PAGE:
Beyond Culture as Group Traits: Future Learning Disabilities Ontology, Epistemology, and Inquiry on Research Knowledge Use

Article excerpt

Abstract

The construct of culture has been largely invisible in the research and long-standing debates in the learning disabilities (LD) field, such as those pertaining to the definition of LD and how research knowledge is used in local settings. When used, the idea of culture tends to be defined as unrelated to LD and studied as restricted to individual/group traits. We challenge the culture-LD dichotomy and the limited conception of culture used in this knowledge base. For this purpose, we make the case for a cultural model of learning that can inform scholarship about the nature of LD, and we propose a culture-based model for the study of research knowledge use in professional practices. Moreover, we offer a third perspective on culture to study the strategies that the LD research community might be using to demarcate and maintain a cultureless paradigm of LD. Our discussion offers potentially rich opportunities for a culturally minded and reflexive stance in the LD field that is urgently needed in our increasingly diverse society.

Keywords

learning disabilities, culture, future research

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The construct of culture in the learning disabilities (LD) field has had, to borrow from Cole (1997), "a long past and a short history" (p. 183). That is, culture has always had a presence in the field of LD, but systematic efforts to understand the links between culture and LD, and how culture mediates research and professional practices, have been limited and fairly recent. The majority of the few efforts to understand the role of culture in LD have been traditionally operationalized as attention to student background. In this view, sociodemographic markers (e.g., ethnicity, race, social class, language background, gender) are proxies for culture. The most visible LD research based on this view relates to the disproportionate representation of racial minority students (Donovan & Cross, 2002). This four-decades-old problem intersects with enduring controversies about the nature of LD and how research knowledge is used in state/local practices.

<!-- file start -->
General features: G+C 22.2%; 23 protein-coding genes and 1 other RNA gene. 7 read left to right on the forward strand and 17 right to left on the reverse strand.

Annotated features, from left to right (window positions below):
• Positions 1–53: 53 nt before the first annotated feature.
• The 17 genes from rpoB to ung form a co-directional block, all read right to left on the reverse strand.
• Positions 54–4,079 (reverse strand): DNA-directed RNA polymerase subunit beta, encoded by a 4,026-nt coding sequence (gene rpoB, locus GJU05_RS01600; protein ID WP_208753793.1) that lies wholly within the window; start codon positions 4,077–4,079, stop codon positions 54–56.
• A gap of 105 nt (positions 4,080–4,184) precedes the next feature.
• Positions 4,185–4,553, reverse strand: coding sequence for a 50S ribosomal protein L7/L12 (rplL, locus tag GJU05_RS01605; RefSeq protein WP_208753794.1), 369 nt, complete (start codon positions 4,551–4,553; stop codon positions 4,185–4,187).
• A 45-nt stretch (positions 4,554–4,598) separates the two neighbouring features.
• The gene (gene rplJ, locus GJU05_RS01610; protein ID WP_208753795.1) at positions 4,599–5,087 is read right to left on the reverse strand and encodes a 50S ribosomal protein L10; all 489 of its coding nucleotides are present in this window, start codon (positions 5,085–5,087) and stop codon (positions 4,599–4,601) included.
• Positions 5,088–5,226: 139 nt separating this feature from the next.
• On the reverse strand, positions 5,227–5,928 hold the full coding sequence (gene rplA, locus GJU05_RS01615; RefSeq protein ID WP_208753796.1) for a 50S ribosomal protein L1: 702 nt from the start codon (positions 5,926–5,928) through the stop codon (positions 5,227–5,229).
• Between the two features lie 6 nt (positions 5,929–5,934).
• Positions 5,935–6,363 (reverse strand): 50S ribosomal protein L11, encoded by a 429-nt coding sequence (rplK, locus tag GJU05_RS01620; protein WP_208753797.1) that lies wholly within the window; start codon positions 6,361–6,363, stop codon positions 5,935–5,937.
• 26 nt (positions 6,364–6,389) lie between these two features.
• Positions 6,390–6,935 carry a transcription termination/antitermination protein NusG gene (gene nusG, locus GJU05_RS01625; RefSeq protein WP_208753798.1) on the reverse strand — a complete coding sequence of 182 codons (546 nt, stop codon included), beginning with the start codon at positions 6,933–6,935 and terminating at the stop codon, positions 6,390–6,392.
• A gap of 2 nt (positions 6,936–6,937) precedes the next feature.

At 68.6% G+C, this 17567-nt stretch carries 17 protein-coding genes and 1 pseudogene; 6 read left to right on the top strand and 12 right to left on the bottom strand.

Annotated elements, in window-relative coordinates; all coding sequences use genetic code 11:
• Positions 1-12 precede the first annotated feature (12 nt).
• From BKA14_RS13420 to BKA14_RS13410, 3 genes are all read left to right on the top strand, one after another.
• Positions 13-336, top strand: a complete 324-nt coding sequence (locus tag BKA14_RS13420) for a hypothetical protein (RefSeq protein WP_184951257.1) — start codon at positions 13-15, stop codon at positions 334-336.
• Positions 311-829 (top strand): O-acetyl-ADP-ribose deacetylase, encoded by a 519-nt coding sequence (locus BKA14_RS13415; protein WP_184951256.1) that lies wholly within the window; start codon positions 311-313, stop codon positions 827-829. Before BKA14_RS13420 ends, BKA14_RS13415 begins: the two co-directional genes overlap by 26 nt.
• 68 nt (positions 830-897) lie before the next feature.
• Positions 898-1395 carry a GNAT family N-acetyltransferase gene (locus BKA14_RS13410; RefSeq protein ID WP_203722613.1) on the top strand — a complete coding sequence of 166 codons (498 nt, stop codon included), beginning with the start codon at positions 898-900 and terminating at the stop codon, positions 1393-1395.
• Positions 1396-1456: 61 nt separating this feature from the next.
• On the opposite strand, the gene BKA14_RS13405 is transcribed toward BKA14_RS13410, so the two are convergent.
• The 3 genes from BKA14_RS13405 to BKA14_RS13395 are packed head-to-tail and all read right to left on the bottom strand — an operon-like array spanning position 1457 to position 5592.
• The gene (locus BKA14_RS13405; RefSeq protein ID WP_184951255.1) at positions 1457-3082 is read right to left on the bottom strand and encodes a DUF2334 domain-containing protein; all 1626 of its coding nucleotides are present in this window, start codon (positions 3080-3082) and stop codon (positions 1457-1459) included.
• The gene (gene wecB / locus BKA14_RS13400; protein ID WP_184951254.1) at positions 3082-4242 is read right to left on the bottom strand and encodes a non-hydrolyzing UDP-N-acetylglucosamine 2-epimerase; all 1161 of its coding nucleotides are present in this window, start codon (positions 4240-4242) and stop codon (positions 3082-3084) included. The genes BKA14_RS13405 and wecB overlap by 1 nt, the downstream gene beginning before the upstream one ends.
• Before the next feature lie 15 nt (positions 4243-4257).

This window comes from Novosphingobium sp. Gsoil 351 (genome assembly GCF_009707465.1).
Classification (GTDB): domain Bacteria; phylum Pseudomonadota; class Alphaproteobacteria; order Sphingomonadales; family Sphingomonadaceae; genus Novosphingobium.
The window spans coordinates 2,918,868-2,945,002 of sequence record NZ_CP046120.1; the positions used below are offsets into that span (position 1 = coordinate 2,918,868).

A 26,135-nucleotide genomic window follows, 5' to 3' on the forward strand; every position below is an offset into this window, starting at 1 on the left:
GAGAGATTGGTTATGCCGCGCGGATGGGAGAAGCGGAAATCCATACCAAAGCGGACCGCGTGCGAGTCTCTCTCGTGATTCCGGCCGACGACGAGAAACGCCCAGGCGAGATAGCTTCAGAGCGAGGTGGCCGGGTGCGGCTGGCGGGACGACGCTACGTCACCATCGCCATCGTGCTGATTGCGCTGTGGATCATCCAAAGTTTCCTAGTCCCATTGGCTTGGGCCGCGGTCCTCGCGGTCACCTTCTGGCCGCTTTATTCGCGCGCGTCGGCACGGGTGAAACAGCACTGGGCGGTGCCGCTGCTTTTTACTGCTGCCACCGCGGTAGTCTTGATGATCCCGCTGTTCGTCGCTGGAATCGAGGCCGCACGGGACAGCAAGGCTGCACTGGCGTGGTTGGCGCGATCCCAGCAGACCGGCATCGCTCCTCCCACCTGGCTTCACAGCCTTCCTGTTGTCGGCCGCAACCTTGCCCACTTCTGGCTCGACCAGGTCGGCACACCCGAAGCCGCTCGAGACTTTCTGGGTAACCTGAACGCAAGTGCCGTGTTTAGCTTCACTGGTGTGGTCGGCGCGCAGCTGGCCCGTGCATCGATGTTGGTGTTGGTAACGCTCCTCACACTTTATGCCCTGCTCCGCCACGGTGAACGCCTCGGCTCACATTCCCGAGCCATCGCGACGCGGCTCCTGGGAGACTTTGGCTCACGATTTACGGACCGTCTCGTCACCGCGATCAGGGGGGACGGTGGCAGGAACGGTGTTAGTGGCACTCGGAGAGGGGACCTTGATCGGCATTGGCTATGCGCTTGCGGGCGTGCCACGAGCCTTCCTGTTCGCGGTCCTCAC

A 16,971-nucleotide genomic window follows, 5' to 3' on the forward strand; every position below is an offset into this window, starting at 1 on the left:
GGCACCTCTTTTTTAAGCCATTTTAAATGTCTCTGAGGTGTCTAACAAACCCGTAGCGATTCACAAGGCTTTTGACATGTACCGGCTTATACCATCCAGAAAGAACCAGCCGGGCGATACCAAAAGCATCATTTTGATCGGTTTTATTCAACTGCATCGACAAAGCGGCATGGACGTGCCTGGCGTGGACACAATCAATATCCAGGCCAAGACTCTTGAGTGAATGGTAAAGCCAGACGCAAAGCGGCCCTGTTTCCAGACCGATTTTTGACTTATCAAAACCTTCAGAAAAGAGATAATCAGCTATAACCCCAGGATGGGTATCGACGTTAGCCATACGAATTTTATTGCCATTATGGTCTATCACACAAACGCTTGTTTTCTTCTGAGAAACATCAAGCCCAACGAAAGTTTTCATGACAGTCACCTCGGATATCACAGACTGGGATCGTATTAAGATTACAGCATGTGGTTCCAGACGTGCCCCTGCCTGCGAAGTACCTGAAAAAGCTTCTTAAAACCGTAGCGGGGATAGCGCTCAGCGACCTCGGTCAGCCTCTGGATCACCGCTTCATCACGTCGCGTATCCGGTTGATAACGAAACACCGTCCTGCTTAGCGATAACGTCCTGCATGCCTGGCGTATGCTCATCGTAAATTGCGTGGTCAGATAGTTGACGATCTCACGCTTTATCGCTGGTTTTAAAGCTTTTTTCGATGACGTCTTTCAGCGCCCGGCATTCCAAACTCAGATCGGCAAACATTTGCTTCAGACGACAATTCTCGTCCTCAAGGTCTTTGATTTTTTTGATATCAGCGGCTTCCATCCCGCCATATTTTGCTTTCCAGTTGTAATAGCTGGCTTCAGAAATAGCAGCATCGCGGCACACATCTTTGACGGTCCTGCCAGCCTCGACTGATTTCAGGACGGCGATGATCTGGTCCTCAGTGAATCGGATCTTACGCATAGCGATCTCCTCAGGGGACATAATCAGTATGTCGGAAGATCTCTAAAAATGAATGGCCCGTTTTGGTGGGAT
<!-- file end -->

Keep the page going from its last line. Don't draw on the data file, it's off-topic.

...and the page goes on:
Although debates about the construct validity of LD have ignored the role of culture (Fletcher et al., 1994; Ysseldyke, Algozzine, Shinn, & McGue, 1982), this discourse has made visible the conceptual ambiguities of this disability as reflected in the variability of definitions across states and districts (Mercer, Jordan, Allsopp, & Mercer, 1996; Shepard & Smith, 1983) and the use of the category in school districts as a means to provide services to struggling learners, without apparent regard for definitional criteria (MacMillan, Gresham, & Bocian, 1998). The favored perspective used in research on the ambiguity of the LD construct has raised questions about the policy implementation process and how research knowledge is used in assessment and classification practices at the state and local levels (Fuchs, Deshler, & Reschly, 2004). These discussions have been framed primarily as a research-to-practice gap in which scholars lament the lack of attention to, or use of, research knowledge in professional practices. Again, the idea of culture is rarely acknowledged in these discussions.

The elusiveness of the LD construct and its repercussions for assessment and identification practices prompted substantial reform efforts in the late 1990s and early 2000s (Fuchs et al., 2004). An example of such efforts is the LD Initiative--"a multiyear process involving many activities and numerous stakeholders intended to probe, document, and discuss what we know about the identification and classification of children with [LD]" (Bradley & Danielson, 2004, p. 187). The LD Initiative generated comprehensive research syntheses that aimed to garner consensus in the field and guide future efforts in research, policy, and practice (Bradley, Danielson, & Hallahan, 2002). In the end, the Initiative concluded that learning disabilities exist and affect about 6% of the student population in the subject of reading. …